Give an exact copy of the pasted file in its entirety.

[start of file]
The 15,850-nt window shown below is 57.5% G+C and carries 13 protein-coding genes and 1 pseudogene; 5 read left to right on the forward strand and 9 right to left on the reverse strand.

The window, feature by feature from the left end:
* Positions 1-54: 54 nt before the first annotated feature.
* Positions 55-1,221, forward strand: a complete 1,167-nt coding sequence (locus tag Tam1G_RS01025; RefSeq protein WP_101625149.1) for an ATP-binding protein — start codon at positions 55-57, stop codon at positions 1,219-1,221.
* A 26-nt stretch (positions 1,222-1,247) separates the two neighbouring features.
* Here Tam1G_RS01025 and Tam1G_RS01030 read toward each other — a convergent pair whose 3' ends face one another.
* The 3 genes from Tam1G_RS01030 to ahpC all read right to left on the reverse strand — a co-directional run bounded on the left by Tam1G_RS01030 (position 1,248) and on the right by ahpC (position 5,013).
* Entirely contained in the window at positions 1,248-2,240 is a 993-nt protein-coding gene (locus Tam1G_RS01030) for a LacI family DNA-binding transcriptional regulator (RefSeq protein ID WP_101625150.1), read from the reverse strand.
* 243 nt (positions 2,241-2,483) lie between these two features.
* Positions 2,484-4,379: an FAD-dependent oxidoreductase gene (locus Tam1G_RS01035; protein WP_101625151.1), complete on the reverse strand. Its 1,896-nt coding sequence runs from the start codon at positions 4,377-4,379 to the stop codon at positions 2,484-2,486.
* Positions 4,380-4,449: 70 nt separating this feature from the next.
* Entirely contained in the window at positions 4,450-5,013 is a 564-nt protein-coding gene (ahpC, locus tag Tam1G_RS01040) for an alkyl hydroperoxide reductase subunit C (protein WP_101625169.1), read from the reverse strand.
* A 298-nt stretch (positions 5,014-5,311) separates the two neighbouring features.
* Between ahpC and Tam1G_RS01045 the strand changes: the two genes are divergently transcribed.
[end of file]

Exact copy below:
The 15,850-nt window shown below is 57.5% G+C and carries 13 protein-coding genes and 1 pseudogene; 5 read left to right on the forward strand and 9 right to left on the reverse strand.

The window, feature by feature from the left end:
* Positions 1-54: 54 nt before the first annotated feature.
* Positions 55-1,221, forward strand: a complete 1,167-nt coding sequence (locus tag Tam1G_RS01025; RefSeq protein WP_101625149.1) for an ATP-binding protein — start codon at positions 55-57, stop codon at positions 1,219-1,221.
* A 26-nt stretch (positions 1,222-1,247) separates the two neighbouring features.
* Here Tam1G_RS01025 and Tam1G_RS01030 read toward each other — a convergent pair whose 3' ends face one another.
* The 3 genes from Tam1G_RS01030 to ahpC all read right to left on the reverse strand — a co-directional run bounded on the left by Tam1G_RS01030 (position 1,248) and on the right by ahpC (position 5,013).
* Entirely contained in the window at positions 1,248-2,240 is a 993-nt protein-coding gene (locus Tam1G_RS01030) for a LacI family DNA-binding transcriptional regulator (RefSeq protein ID WP_101625150.1), read from the reverse strand.
* 243 nt (positions 2,241-2,483) lie between these two features.
* Positions 2,484-4,379: an FAD-dependent oxidoreductase gene (locus Tam1G_RS01035; protein WP_101625151.1), complete on the reverse strand. Its 1,896-nt coding sequence runs from the start codon at positions 4,377-4,379 to the stop codon at positions 2,484-2,486.
* Positions 4,380-4,449: 70 nt separating this feature from the next.
* Entirely contained in the window at positions 4,450-5,013 is a 564-nt protein-coding gene (ahpC, locus tag Tam1G_RS01040) for an alkyl hydroperoxide reductase subunit C (protein WP_101625169.1), read from the reverse strand.
* A 298-nt stretch (positions 5,014-5,311) separates the two neighbouring features.
* Between ahpC and Tam1G_RS01045 the strand changes: the two genes are divergently transcribed.